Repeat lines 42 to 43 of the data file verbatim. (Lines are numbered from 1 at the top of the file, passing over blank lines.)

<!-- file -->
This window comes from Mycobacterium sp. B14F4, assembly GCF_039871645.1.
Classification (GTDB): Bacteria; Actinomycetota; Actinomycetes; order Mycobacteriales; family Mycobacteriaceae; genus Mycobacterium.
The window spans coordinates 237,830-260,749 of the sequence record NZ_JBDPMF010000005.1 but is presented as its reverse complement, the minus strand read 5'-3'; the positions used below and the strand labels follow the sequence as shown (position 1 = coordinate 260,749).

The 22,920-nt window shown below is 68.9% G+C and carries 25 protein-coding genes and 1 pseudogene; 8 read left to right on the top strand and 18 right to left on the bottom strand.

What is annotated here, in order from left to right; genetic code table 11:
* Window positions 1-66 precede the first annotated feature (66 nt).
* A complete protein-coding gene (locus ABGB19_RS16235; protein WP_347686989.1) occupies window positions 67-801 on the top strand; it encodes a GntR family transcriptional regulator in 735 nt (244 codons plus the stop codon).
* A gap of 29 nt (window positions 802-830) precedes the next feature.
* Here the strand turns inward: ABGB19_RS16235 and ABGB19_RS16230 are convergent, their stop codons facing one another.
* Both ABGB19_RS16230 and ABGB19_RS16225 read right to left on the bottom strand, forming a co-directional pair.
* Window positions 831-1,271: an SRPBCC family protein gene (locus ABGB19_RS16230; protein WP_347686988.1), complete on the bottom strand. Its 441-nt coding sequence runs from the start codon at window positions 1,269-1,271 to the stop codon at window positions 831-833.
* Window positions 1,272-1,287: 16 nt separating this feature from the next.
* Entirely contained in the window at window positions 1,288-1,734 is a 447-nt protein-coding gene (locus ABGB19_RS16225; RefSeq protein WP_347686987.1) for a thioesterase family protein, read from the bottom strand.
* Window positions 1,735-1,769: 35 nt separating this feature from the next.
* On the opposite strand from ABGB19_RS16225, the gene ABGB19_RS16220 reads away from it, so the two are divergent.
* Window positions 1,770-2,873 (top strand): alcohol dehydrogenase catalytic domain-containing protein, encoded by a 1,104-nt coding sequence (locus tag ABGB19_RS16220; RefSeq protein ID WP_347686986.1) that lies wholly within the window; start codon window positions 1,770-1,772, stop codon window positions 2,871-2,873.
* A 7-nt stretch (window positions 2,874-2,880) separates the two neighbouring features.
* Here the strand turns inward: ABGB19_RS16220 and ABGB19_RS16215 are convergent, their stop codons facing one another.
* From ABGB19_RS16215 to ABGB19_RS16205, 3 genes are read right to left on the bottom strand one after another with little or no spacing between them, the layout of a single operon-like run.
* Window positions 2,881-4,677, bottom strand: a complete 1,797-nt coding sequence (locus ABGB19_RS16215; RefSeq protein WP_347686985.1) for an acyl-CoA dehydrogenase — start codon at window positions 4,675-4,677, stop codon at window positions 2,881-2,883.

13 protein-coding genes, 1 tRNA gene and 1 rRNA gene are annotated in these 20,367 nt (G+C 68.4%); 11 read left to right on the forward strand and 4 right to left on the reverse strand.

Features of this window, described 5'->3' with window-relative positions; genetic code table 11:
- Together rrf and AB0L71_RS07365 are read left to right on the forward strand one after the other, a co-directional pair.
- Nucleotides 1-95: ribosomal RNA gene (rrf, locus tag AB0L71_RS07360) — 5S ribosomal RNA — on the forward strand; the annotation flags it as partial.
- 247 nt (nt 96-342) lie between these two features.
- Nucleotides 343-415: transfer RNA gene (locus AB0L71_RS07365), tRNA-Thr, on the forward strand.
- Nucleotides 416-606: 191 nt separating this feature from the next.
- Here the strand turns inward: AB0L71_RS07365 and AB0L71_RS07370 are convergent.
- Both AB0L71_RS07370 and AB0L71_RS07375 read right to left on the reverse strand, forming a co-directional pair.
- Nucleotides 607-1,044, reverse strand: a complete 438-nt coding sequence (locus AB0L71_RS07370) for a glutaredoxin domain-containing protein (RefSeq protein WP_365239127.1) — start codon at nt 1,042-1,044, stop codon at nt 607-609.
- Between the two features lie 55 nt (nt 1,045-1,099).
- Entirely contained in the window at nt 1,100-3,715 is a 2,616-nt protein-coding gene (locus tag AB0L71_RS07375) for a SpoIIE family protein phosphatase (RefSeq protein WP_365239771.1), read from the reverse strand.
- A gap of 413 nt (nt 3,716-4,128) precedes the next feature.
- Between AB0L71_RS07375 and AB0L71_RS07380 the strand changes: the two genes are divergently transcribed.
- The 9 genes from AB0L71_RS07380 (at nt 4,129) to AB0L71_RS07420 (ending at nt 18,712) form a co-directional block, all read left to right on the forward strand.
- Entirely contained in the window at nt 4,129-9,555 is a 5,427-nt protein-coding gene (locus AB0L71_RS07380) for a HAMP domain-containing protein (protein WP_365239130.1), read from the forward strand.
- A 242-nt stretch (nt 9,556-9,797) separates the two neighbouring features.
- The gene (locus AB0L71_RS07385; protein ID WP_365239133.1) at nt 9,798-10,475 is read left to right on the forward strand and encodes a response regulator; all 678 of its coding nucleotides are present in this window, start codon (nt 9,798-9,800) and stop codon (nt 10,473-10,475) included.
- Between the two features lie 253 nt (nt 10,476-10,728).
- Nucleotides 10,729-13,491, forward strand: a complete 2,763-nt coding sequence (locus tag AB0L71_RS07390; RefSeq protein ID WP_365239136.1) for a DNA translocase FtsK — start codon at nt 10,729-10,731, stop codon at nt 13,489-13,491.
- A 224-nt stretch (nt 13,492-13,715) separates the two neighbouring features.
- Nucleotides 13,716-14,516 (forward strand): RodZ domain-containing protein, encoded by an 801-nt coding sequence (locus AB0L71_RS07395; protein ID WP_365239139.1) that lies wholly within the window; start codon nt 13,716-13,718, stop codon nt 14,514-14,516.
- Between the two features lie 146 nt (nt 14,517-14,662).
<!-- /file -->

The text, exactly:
- Nucleotides 13,716-14,516 (forward strand): RodZ domain-containing protein, encoded by an 801-nt coding sequence (locus AB0L71_RS07395; protein ID WP_365239139.1) that lies wholly within the window; start codon nt 13,716-13,718, stop codon nt 14,514-14,516.
- Between the two features lie 146 nt (nt 14,517-14,662).